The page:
Fronted by some of the leaders in driven dancefloor euphoria that ultimate hedonistic experience was key to MoS's early success, an experience that came drenched in New York nostalgia but found ia home in post-Thatcher Britain. "At that time we were all feeling very liberated," Justin explains. "You see, for us an entire childhood waiting to be irradiated by a Soviet nuclear device left its mark. Once all that had gone we were in a free world. In 1989 the wall came down in Berlin, everyone was dancing in fields on Pills. It was the moment. A comprehensive ceasefire and it was pretty special to be honest. We just gave it a roof."

Ministry of Sound brought many things to many people. Marriages were formed within its walls and many a memory spawned from ecstasy-fuelled freedoms, but looking back what does it mean to those who helped make that happen? "I am forever indebted for the opportunity to be a part of their team" Tony says. "I'm thankful for being on tour representing them all over the UK. I'll never forget the trip we took to Ireland where we played in a castle with Sasha, it was a truly magical night. Doing their first compilation was an honour, as well, and lastly I'm grateful to be called back so many times."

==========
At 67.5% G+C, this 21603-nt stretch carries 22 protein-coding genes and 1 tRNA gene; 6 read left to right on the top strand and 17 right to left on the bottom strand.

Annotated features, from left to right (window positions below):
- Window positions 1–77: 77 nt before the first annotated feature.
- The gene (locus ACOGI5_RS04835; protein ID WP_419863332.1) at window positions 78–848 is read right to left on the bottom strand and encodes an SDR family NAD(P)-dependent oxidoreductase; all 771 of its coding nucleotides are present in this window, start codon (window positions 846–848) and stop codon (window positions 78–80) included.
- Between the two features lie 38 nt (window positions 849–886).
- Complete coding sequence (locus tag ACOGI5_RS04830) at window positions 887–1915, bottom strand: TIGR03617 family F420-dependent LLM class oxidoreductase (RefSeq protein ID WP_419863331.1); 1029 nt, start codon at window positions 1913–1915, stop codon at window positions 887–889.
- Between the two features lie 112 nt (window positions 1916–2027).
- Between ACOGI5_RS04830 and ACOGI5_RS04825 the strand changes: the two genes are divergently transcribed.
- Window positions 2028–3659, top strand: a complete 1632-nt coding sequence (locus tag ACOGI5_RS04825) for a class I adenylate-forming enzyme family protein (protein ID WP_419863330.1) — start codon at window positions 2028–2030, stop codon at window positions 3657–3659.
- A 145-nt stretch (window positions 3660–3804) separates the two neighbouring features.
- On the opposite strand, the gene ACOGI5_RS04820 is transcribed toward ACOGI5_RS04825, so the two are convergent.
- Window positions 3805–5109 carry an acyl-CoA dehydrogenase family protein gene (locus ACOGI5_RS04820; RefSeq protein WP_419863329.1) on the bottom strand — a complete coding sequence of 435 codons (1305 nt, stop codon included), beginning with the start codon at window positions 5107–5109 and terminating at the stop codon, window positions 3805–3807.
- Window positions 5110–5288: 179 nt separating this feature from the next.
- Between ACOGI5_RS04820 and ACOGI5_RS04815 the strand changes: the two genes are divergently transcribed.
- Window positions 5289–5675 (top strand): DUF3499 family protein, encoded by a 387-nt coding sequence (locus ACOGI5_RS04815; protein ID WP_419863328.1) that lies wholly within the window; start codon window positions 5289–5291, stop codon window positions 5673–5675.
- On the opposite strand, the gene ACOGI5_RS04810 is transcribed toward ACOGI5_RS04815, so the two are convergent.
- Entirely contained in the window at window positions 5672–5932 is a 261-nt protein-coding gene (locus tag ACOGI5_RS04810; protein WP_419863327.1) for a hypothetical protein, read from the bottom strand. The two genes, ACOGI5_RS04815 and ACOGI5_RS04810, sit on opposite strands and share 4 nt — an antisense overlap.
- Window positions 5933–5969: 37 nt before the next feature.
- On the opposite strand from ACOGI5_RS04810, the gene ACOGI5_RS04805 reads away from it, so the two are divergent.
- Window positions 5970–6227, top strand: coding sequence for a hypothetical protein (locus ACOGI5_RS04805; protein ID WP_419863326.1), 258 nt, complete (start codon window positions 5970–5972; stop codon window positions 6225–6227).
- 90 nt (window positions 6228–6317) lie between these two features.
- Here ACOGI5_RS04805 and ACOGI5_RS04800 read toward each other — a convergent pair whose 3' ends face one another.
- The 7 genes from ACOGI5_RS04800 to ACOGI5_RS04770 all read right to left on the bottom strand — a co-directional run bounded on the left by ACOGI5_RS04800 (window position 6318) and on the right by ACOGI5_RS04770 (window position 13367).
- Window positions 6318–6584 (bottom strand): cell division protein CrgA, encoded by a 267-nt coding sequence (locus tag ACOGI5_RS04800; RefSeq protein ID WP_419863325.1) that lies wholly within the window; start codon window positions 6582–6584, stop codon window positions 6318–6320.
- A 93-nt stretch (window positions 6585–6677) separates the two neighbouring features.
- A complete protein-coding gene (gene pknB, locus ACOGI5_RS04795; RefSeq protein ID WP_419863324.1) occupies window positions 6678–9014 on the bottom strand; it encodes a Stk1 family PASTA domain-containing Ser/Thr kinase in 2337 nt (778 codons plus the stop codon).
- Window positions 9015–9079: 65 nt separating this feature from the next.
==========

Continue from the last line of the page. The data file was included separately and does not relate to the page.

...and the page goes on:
"The legacy for me is that it has probably spawned over a thousand successful careers" is Justin's take. "I'm proud of the old girl. To me it's just a building, with a very special room and some speakers, which is capable of creating miraculous moments."

While Ministry of Sound's output may now be more associated with dubstep compilations and animated mascots it's free spirited formation will always remain to have a lasting impact on dance music culture for, well, let's go another 25 years.

Credits


Text Jack Needham
Images courtesy of Ministry of Sound